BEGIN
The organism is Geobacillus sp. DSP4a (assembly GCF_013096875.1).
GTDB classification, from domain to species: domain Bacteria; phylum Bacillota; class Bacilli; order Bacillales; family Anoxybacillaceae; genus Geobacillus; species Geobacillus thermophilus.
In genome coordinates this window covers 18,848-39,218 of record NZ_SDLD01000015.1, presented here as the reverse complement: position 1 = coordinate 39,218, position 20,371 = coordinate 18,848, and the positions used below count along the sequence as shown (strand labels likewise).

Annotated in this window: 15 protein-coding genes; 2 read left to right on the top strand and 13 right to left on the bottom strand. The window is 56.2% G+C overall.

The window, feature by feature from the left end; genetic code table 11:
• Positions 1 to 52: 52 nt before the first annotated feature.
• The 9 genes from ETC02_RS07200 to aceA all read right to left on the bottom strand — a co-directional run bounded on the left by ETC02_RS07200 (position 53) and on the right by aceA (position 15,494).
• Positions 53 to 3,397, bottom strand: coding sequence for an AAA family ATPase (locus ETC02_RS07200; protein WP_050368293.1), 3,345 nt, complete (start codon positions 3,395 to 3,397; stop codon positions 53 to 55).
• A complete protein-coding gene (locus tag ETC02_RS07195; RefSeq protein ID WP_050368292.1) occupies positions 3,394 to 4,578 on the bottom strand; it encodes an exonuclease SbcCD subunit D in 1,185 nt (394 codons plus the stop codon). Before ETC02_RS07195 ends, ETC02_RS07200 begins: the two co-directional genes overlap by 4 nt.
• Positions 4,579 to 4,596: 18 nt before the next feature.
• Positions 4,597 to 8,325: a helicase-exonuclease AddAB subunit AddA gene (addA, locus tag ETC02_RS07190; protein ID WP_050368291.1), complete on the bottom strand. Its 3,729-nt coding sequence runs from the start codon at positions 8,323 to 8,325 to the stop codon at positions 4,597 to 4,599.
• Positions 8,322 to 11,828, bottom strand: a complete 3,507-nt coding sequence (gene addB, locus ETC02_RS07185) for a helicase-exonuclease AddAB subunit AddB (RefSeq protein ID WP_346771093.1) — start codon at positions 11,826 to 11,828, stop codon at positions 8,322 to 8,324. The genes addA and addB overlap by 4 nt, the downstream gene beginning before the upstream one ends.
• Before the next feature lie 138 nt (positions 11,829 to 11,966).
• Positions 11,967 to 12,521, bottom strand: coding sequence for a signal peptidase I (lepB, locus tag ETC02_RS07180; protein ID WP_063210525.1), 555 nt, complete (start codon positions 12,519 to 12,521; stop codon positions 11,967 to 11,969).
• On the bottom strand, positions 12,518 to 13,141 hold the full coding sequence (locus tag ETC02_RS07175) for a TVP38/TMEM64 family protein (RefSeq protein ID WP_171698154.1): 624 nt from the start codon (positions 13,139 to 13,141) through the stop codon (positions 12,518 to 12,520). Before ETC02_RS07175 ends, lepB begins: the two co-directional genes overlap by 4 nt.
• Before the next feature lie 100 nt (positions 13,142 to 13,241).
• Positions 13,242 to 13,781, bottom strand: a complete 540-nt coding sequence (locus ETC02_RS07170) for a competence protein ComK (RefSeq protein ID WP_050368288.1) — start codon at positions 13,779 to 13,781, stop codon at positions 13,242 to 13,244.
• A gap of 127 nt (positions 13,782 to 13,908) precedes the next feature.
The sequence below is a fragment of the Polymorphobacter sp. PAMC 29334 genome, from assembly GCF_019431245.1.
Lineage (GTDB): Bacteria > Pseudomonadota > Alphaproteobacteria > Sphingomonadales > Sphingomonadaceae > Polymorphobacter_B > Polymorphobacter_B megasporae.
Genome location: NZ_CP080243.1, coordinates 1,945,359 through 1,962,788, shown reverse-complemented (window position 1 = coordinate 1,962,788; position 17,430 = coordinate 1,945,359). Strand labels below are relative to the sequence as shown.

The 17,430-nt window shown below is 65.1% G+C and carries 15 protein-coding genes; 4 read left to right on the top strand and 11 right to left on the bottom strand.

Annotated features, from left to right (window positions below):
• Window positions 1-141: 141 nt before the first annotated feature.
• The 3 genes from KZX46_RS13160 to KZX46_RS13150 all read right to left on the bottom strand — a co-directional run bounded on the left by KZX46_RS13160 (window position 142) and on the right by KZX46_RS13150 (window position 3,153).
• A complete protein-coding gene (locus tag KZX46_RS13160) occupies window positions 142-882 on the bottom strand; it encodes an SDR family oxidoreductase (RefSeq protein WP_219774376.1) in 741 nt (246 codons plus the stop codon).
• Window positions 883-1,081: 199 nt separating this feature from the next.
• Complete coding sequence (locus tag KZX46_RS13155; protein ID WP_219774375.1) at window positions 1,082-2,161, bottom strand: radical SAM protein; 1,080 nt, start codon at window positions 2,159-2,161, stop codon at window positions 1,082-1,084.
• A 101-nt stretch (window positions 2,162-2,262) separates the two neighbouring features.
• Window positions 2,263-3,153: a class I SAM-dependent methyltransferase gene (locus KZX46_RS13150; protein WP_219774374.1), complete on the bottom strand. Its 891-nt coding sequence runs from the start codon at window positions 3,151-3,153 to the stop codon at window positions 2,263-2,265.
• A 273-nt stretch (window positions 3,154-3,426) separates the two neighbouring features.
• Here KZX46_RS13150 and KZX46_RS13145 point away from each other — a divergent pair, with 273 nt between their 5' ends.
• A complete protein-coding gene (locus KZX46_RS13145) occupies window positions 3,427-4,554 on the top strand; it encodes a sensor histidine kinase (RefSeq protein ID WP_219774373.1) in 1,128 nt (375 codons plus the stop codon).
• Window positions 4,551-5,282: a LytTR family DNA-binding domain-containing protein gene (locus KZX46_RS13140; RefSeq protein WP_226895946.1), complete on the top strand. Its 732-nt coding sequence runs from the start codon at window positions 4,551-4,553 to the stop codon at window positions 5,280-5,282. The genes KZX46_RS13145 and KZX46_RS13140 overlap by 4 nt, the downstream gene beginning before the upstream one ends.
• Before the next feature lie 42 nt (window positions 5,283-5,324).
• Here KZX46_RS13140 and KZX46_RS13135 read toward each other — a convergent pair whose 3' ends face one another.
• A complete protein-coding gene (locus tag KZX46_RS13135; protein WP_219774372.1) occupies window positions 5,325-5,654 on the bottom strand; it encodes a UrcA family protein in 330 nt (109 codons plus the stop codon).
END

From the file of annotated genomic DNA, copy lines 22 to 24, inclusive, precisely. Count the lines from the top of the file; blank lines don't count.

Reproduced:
The 17,430-nt window shown below is 65.1% G+C and carries 15 protein-coding genes; 4 read left to right on the top strand and 11 right to left on the bottom strand.

Annotated features, from left to right (window positions below):
• Window positions 1-141: 141 nt before the first annotated feature.